Shaykh Abdullahi al-Qutbi and the pious believer’s dilemma

local moral guidance in an age of global Islamic reform

Research output: Contribution to journalArticle

1 Citation (Scopus)

Abstract

Using the writings of the religious scholar `Abdullahi al-Qutbi, this article examines the ‘transregional’ nature of Muslim reformist discourse in the early twentieth century and the way in which the trajectories of individuals, objects and ideas cut across the largely imaginary boundaries traditionally used to divide the Middle East and Africa. African Muslims have maintained intimate ties with their non-African brethren across space through various intellectual, economic and political relationships throughout the history of Islam. However, they have also remained entwined across time via engagement with the more or less commonly accepted canon of the faith and what Talal Asad has termed the ‘discursive tradition.’ This essay demonstrates the persistence of these processes through the age of European colonialism into the early twentieth century. But equally important is the way in which the increasingly elaborate and rapid networks of empire created in the nineteenth century facilitated and intensified the interaction of both people and ideas helping create the modern horizontally integrated community of believers.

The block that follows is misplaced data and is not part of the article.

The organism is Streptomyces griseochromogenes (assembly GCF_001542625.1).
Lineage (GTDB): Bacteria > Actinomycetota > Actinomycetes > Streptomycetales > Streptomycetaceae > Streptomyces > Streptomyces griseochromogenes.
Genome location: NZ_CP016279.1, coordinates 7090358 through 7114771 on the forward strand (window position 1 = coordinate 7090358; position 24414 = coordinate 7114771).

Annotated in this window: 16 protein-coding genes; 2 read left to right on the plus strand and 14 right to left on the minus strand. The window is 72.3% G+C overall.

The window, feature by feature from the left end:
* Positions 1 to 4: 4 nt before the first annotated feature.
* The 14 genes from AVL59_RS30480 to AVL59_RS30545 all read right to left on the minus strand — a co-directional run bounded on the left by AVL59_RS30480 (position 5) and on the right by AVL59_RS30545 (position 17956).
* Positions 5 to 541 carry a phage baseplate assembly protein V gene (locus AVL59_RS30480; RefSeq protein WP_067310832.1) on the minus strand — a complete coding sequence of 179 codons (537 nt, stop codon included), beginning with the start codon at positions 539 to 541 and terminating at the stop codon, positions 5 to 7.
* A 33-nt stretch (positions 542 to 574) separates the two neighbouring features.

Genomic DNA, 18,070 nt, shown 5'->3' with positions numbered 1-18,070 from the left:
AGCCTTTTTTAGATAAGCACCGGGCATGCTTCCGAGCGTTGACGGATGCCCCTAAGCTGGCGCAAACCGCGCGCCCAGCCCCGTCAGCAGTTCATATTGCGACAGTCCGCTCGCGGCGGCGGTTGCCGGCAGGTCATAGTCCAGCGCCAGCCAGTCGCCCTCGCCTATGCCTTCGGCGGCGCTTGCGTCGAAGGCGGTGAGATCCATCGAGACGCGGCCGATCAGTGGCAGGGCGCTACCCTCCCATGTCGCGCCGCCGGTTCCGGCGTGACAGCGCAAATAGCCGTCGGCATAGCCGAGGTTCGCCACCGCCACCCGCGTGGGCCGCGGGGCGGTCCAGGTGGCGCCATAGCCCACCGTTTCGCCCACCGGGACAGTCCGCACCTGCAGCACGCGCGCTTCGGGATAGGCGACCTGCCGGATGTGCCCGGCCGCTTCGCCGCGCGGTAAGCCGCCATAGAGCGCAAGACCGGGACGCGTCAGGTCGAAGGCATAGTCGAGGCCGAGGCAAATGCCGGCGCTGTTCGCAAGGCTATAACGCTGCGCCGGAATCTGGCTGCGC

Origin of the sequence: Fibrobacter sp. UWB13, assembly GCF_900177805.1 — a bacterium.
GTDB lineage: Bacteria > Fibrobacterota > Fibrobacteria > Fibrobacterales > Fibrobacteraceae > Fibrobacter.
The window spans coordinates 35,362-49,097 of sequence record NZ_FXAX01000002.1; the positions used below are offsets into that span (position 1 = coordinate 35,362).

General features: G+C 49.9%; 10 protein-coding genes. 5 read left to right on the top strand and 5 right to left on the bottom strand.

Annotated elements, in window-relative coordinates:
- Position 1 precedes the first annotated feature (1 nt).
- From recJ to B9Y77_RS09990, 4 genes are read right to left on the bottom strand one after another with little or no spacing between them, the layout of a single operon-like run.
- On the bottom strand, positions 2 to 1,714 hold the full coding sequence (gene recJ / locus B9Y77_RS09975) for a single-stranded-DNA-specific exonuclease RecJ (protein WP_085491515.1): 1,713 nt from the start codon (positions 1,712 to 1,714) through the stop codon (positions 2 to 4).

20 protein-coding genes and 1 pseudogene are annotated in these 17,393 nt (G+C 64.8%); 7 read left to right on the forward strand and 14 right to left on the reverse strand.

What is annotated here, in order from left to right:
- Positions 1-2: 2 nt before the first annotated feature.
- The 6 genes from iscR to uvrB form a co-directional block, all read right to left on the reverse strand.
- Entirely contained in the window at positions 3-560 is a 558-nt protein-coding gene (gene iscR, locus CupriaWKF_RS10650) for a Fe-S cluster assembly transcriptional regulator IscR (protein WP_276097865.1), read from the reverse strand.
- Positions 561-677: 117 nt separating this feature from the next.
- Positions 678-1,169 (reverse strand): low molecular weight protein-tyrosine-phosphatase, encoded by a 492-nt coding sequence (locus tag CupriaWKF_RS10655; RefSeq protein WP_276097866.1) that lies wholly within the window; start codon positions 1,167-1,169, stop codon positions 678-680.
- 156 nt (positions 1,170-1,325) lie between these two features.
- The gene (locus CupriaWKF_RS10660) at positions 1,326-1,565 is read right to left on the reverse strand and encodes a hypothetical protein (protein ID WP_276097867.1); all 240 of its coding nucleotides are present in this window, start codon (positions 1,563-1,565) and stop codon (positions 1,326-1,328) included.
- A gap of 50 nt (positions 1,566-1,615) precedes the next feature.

Original languageEnglish (US)
Pages (from-to)488-504
Number of pages17
JournalJournal of Eastern African Studies
Volume9
Issue number3
DOIs
StatePublished - Jul 3 2015

Fingerprint

Muslim
twentieth century
reform
colonial age
Middle East
Islam
faith
persistence
nineteenth century
discourse
history
interaction
community
economics
Believer
Shaykh
Muslims
Guidance
Islamic Reform
Africa

Keywords

  • discursive tradition
  • Islam
  • religious reform
  • Somalia

ASJC Scopus subject areas

  • Sociology and Political Science
  • Anthropology
  • Cultural Studies
  • History
  • Political Science and International Relations

Cite this

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